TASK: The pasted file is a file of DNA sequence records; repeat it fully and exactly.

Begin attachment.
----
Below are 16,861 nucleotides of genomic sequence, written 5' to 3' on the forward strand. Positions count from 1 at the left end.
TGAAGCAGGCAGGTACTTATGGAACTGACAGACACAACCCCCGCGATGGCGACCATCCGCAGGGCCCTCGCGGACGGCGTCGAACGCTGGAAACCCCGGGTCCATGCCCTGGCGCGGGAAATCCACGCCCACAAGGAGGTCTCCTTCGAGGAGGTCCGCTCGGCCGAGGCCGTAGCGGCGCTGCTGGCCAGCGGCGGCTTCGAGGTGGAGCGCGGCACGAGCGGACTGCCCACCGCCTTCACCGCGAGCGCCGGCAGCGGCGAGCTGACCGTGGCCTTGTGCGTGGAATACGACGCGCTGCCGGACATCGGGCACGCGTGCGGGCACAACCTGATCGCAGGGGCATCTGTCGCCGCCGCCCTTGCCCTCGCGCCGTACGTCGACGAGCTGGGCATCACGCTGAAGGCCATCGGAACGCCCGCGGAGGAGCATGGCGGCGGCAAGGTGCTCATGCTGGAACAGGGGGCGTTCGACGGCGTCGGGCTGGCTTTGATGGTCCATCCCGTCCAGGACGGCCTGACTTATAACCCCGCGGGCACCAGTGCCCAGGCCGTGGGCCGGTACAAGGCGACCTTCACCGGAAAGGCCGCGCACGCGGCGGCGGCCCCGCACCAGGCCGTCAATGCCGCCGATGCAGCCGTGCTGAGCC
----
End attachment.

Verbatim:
Below are 16,861 nucleotides of genomic sequence, written 5' to 3' on the forward strand. Positions count from 1 at the left end.
TGAAGCAGGCAGGTACTTATGGAACTGACAGACACAACCCCCGCGATGGCGACCATCCGCAGGGCCCTCGCGGACGGCGTCGAACGCTGGAAACCCCGGGTCCATGCCCTGGCGCGGGAAATCCACGCCCACAAGGAGGTCTCCTTCGAGGAGGTCCGCTCGGCCGAGGCCGTAGCGGCGCTGCTGGCCAGCGGCGGCTTCGAGGTGGAGCGCGGCACGAGCGGACTGCCCACCGCCTTCACCGCGAGCGCCGGCAGCGGCGAGCTGACCGTGGCCTTGTGCGTGGAATACGACGCGCTGCCGGACATCGGGCACGCGTGCGGGCACAACCTGATCGCAGGGGCATCTGTCGCCGCCGCCCTTGCCCTCGCGCCGTACGTCGACGAGCTGGGCATCACGCTGAAGGCCATCGGAACGCCCGCGGAGGAGCATGGCGGCGGCAAGGTGCTCATGCTGGAACAGGGGGCGTTCGACGGCGTCGGGCTGGCTTTGATGGTCCATCCCGTCCAGGACGGCCTGACTTATAACCCCGCGGGCACCAGTGCCCAGGCCGTGGGCCGGTACAAGGCGACCTTCACCGGAAAGGCCGCGCACGCGGCGGCGGCCCCGCACCAGGCCGTCAATGCCGCCGATGCAGCCGTGCTGAGCC